Valley Bakers Cooperative Association

Bringing bakers together in a common marketplace for rising success
Written by: 
Molly Shaw
Produced by: 
James Logan

Since 1949, when Frances E. Quigley united a small group of local bakers to help them source ingredients, Valley Bakers Cooperative Association (VBCA) has been helping to maximize small business success. Based in Greenville, Wisconsin, VBCA’s cooperative model is a recipe for creating more value for stakeholders through market leadership, operational excellence and deep business resources across all channels — supply chain, storage and inventory, logistics and transport, credit and a range of other business needs.

Shared challenges, unified interest

“The initial interest of Quigley and the founding members at the time was to get more control over the supply chain,” shares Mark Munroe, president and CEO of VBCA. “Some ingredients were expensive and hard to find after World War II so they joined together with just a handful of founding members. They created the bylaws and structure of the co-op. In fact, we remain true to the fundamentals of this cooperative business form today. We still have the same stock share purchase — which is unheard of. At the time it was $500 for stock shares and it’s become more of a symbolic number.”

VBCA now has 400 members and more than 1,200 locations throughout Wisconsin and Michigan’s Upper Peninsula, supported by 165 employees. “We also operate a trucking company that goes throughout the greater Midwest,” notes Munroe, who has been CEO since 2001. “And we have a freight brokerage company [in particular dairy freight] running coast to coast and we also have a Bakery Direct division, which is a coast-to-coast e-marketplace. There are several businesses we operate that mesh within our co-op and they were all born out of trying to better serve our members.”

Much more than a baker’s dozen

Munroe says VBCA exists because anyone in the professional baking business needs a lot of supplies and materials — everything from staples such as flour, sugar, oil and eggs to fillings and icing, kitchen accessories and packaging — there are many factors in the equation. Under the VBCA umbrella are five divisions to support all facets of a baker’s business: Valley Baker’s Supply, specializing in customized service and delivery of food ingredients, products and packaging; Valley Cold Transit and Storage, offering cold storage and inventory management; Valley Logistics Solutions, the complete supply chain partner with access to freight services, warehousing and inventory; Bakery Direct, an online platform that connects bakers and suppliers, providing efficient purchasing, invoicing and improved cash flow; and Savings Direct, which provides programs and services that help small-business owners reduce the cost of doing business.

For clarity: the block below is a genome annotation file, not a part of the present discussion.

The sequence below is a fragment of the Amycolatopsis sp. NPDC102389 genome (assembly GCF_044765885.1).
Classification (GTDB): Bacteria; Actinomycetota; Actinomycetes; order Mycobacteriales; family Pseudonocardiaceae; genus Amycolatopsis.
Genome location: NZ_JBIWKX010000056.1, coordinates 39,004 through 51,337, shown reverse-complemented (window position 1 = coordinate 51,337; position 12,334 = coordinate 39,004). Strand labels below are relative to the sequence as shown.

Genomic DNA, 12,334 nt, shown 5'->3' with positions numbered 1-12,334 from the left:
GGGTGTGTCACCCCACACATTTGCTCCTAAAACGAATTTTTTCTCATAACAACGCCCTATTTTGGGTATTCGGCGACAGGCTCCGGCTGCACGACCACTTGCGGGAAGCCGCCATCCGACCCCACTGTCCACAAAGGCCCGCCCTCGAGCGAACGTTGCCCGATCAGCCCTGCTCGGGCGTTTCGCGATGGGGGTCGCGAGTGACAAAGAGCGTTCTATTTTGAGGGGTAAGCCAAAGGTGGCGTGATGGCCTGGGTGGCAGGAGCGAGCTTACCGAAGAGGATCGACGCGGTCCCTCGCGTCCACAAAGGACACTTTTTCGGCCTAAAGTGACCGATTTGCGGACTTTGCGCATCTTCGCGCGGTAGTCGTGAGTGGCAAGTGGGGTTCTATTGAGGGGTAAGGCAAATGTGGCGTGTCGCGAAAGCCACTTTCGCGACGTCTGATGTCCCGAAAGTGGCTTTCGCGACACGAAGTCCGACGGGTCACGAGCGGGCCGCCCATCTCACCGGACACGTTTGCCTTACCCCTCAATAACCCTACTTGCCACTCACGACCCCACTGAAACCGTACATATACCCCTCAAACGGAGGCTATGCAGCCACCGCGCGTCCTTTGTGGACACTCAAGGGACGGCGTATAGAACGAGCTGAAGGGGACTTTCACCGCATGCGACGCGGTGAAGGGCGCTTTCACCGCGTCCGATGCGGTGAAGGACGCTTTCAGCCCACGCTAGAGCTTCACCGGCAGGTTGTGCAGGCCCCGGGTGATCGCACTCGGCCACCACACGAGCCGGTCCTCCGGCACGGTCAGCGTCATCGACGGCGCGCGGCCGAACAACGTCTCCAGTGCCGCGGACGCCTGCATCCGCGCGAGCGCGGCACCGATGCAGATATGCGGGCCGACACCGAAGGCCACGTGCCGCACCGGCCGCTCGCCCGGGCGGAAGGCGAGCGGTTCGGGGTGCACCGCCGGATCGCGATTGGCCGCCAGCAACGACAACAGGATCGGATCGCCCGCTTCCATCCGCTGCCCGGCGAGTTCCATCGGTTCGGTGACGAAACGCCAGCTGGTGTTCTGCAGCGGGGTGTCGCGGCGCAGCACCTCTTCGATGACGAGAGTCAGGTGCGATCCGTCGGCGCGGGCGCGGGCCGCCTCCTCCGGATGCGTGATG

“Bakery Direct is an interesting facet of the business because we’ve created a secure marketplace where buyers and sellers can interact,” explains Munroe. “Although our distribution area is in the upper Midwest, with Bakery Direct we can do business anywhere. We’re very traditional here — we work with lots of family, third- and fourth-generation businesses, but we’re finding that the next generation is taking over and they’re not going to do business the same way and we’re ahead of the game. We are just rolling this out in the last year, but the idea has been in the works for several years.”

“We’re very excited about Bakery Direct,” adds Munroe. “Bakers from around the country can order products and combine credit terms with all of their suppliers, not just one and do it all from an e-marketplace. We’re putting the power back in the hand of the retailer. Our goal is to create a trusted marketplace with a lot of ease in terms of use.”

Recent rebranding and expansion

With so many sides of the business — all of which are growing in member support services — VBCA felt it was important to revitalize and organize under Valley Companies as part of a recent rebranding effort. “This will be more than a three-year process from beginning to end,” says Munroe. “The rebranding under Valley Companies is a nod to our history, our evolution and the future. We’re keeping the Valley name front and center and the wheat logo. We wanted to maintain these aspects because they’re part of our history. But now each company has its own logo and the branding is much more in tune with each individual division.”

VBCA is expanding its marketing efforts, as well as facilities, with a multiphase plan ready to break ground. “Currently, we have 15 acres here in Greenville and the next two phases of a substantial expansion include multitemperature storage and a two-story office addition,” says Munroe. “We just remodeled our main office in 2006, along with more dry warehousing space.”

Munroe says expansion has been a part of the plan for VBCA even through the recession. “We’ve grown our facilities significantly and we weathered it quite well, mainly due to our structure,” he says. “Through the recession, we lost very few members, because we have a loyal group including many third- and fourth-generation, independently owned companies.”

Munroe says this point is central to VBCA and why the organization has seen such success. “Our shareholders are also owners — from mom-and-pop shops to large corporations,” he says. “We have a great cooperative business group and culture overall. There’s longevity in our relationships.”

Since 1949, Valley Bakers Cooperative Association has been working on the recipe for success, helping hundreds of professional bakers while supporting tradition, enhancing small business and local communities.

Strategic Partnership(s): 
Barry Callebaut